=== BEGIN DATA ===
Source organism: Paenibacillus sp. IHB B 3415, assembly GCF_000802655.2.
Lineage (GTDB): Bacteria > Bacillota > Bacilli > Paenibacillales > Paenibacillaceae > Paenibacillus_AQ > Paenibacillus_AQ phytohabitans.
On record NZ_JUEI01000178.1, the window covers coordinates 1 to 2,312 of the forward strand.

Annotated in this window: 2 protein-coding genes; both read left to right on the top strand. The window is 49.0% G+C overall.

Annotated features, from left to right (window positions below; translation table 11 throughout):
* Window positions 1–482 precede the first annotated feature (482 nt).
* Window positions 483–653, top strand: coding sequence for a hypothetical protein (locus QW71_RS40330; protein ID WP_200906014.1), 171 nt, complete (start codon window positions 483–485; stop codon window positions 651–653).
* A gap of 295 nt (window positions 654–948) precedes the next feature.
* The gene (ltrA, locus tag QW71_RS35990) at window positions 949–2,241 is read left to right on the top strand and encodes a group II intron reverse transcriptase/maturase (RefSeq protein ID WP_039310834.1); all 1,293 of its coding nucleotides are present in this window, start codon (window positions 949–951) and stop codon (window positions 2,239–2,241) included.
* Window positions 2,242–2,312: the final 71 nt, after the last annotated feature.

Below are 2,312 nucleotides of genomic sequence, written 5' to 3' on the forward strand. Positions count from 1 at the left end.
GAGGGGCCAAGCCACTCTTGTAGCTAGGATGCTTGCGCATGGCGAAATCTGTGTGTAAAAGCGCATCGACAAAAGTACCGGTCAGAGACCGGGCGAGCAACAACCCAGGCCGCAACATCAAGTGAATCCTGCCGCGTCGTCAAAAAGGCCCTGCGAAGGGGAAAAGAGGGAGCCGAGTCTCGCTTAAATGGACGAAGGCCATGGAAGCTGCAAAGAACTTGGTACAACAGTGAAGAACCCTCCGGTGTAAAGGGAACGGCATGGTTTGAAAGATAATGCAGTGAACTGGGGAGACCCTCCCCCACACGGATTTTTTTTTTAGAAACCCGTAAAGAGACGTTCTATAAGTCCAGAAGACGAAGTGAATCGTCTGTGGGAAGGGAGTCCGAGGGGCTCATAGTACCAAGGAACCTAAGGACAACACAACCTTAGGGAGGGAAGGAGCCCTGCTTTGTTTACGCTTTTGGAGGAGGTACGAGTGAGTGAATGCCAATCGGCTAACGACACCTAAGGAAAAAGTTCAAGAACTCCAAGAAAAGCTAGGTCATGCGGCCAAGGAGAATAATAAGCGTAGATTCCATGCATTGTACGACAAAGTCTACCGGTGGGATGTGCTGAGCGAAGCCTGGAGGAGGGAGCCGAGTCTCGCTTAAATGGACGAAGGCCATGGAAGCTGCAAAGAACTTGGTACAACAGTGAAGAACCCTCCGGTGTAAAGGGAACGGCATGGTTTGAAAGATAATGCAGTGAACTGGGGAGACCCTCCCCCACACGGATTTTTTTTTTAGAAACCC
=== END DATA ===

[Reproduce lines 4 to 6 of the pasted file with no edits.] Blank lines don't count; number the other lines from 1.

Annotated in this window: 2 protein-coding genes; both read left to right on the top strand. The window is 49.0% G+C overall.

Annotated features, from left to right (window positions below; translation table 11 throughout):
* Window positions 1–482 precede the first annotated feature (482 nt).